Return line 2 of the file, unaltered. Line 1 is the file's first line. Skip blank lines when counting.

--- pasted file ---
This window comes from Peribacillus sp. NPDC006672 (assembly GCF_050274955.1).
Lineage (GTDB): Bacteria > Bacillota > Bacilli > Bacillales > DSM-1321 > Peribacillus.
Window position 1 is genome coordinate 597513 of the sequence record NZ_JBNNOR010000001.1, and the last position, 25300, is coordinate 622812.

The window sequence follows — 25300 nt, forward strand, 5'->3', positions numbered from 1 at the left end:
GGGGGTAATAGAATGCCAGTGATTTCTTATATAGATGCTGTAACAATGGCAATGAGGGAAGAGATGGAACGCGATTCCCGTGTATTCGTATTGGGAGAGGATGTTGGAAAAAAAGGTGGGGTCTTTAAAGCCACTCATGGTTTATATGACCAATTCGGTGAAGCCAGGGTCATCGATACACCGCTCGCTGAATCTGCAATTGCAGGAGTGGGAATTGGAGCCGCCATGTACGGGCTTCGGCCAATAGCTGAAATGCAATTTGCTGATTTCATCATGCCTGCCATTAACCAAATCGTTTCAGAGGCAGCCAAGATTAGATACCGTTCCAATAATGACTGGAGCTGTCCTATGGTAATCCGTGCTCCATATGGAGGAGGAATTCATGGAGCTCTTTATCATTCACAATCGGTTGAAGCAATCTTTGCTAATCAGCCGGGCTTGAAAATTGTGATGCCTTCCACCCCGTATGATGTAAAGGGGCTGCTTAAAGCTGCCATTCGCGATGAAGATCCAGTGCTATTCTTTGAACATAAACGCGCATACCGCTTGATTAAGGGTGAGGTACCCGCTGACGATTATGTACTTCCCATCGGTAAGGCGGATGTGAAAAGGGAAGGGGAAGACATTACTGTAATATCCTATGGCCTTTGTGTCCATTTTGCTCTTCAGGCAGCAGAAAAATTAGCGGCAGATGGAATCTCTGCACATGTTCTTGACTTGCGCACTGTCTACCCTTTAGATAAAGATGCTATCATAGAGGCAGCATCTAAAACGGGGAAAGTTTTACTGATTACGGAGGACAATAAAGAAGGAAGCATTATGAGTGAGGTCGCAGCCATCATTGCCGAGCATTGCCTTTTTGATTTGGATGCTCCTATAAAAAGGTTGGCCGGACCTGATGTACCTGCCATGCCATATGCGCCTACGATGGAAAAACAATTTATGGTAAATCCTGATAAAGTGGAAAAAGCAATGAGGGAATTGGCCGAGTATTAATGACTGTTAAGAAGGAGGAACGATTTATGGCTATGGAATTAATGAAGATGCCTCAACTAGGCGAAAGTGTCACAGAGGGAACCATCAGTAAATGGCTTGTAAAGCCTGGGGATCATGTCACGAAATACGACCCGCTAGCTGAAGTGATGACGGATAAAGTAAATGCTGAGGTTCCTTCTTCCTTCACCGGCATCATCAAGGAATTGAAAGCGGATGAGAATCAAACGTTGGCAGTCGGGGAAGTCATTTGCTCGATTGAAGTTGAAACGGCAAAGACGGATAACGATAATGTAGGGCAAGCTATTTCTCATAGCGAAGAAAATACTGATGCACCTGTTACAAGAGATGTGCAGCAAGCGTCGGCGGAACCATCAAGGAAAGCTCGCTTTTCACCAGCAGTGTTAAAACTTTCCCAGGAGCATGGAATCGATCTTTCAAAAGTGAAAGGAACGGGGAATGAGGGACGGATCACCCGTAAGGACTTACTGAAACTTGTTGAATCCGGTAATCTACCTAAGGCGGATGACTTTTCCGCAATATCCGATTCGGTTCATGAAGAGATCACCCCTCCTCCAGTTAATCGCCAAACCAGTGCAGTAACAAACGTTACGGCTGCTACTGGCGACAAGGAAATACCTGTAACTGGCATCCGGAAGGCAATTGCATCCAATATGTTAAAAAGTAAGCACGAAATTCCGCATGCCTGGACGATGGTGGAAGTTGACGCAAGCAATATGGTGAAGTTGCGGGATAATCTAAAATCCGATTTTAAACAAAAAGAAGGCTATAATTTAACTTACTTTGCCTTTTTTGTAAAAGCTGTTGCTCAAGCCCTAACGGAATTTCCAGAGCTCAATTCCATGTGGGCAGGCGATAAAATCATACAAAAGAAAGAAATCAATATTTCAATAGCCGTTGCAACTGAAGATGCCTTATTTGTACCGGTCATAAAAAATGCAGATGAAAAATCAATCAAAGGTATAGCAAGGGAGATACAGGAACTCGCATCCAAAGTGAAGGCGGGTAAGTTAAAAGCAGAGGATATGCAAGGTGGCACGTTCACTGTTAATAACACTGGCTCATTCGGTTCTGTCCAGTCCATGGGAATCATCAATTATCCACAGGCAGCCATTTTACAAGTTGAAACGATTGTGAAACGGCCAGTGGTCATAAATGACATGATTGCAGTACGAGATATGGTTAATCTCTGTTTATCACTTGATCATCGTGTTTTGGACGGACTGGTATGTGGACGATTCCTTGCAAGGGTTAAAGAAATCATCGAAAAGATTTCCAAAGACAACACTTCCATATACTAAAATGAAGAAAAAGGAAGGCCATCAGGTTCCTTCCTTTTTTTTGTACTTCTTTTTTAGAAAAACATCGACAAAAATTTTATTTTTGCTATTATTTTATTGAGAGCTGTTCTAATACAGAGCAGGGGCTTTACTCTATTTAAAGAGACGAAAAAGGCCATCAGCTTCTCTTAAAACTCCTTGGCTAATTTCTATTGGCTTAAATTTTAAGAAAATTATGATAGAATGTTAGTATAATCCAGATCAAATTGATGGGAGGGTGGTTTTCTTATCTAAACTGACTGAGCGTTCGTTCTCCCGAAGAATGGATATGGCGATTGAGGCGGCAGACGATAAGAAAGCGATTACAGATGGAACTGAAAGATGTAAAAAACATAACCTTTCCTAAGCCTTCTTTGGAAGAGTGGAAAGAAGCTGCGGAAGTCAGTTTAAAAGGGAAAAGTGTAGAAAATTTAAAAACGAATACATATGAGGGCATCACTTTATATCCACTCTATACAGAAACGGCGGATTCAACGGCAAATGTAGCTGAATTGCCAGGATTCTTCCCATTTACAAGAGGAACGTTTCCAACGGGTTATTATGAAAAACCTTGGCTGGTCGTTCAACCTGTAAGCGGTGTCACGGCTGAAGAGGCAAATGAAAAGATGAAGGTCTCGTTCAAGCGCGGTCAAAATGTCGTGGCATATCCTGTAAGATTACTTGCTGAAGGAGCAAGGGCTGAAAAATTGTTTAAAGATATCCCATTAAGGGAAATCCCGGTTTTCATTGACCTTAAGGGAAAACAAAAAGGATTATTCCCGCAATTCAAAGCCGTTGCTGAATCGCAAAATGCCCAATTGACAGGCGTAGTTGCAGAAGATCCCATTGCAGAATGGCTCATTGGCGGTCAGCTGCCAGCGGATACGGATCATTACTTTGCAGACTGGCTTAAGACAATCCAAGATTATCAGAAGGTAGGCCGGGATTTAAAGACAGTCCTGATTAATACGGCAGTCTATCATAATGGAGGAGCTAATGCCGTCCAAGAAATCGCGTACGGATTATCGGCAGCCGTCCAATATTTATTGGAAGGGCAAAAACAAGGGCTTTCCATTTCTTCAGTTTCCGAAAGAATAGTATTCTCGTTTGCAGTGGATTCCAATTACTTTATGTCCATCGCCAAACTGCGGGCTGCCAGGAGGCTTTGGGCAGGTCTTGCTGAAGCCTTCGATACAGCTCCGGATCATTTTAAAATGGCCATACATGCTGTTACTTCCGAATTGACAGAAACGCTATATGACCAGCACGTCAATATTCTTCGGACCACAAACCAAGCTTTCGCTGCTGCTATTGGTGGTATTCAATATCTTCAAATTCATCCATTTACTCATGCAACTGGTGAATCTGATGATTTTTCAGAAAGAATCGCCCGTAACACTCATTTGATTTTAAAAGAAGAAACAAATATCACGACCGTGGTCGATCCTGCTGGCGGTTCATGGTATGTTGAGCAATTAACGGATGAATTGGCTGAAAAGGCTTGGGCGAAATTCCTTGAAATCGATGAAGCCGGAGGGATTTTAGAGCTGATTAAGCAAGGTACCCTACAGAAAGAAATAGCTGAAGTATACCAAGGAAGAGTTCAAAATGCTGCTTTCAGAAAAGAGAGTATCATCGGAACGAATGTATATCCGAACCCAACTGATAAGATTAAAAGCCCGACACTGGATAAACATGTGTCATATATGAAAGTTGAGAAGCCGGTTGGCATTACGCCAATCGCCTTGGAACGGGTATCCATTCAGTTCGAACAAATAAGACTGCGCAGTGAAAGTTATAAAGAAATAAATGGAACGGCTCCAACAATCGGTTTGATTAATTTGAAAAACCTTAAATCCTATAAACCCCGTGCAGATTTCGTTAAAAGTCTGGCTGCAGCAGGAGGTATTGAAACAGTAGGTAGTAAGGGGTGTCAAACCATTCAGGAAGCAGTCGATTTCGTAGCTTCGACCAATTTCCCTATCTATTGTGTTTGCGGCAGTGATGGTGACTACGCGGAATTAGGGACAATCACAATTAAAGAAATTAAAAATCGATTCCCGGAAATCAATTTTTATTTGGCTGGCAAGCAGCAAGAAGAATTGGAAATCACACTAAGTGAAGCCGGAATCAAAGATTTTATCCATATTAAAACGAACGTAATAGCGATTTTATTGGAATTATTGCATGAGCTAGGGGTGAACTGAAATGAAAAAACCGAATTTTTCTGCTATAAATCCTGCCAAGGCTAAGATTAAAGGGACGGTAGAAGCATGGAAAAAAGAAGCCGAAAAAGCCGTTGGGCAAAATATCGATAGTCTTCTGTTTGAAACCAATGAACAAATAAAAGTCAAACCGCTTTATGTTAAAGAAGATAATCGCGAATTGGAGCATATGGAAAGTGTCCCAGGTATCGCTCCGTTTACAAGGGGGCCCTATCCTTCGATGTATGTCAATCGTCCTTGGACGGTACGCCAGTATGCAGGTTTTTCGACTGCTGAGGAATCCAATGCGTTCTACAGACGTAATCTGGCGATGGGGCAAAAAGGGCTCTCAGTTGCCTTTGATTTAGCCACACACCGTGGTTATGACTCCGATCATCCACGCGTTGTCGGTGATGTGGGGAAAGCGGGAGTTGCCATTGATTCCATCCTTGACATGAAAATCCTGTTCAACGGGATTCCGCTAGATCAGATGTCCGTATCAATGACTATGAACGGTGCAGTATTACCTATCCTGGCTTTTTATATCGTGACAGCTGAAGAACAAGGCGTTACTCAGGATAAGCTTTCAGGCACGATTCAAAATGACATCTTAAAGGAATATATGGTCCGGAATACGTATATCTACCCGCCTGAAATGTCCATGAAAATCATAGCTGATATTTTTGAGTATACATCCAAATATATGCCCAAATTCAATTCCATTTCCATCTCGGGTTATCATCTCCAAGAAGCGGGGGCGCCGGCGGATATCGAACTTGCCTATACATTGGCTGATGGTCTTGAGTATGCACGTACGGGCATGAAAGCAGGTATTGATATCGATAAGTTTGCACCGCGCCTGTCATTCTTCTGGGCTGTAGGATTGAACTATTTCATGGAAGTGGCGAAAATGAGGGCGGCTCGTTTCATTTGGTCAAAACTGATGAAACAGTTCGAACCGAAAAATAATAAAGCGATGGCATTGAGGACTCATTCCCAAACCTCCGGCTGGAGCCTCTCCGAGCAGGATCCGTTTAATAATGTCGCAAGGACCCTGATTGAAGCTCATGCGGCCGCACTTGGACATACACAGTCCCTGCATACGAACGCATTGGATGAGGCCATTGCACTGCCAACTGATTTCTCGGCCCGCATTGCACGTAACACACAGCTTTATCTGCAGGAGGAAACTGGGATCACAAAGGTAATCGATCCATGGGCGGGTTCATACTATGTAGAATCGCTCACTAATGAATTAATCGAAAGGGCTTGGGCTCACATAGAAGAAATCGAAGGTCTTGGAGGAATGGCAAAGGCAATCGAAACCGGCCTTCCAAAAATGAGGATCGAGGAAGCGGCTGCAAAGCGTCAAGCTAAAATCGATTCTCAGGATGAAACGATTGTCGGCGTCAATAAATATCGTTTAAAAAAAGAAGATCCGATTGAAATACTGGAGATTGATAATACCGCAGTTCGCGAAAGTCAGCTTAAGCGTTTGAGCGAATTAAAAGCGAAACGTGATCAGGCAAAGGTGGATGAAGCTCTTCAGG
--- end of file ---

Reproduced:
Lineage (GTDB): Bacteria > Bacillota > Bacilli > Bacillales > DSM-1321 > Peribacillus.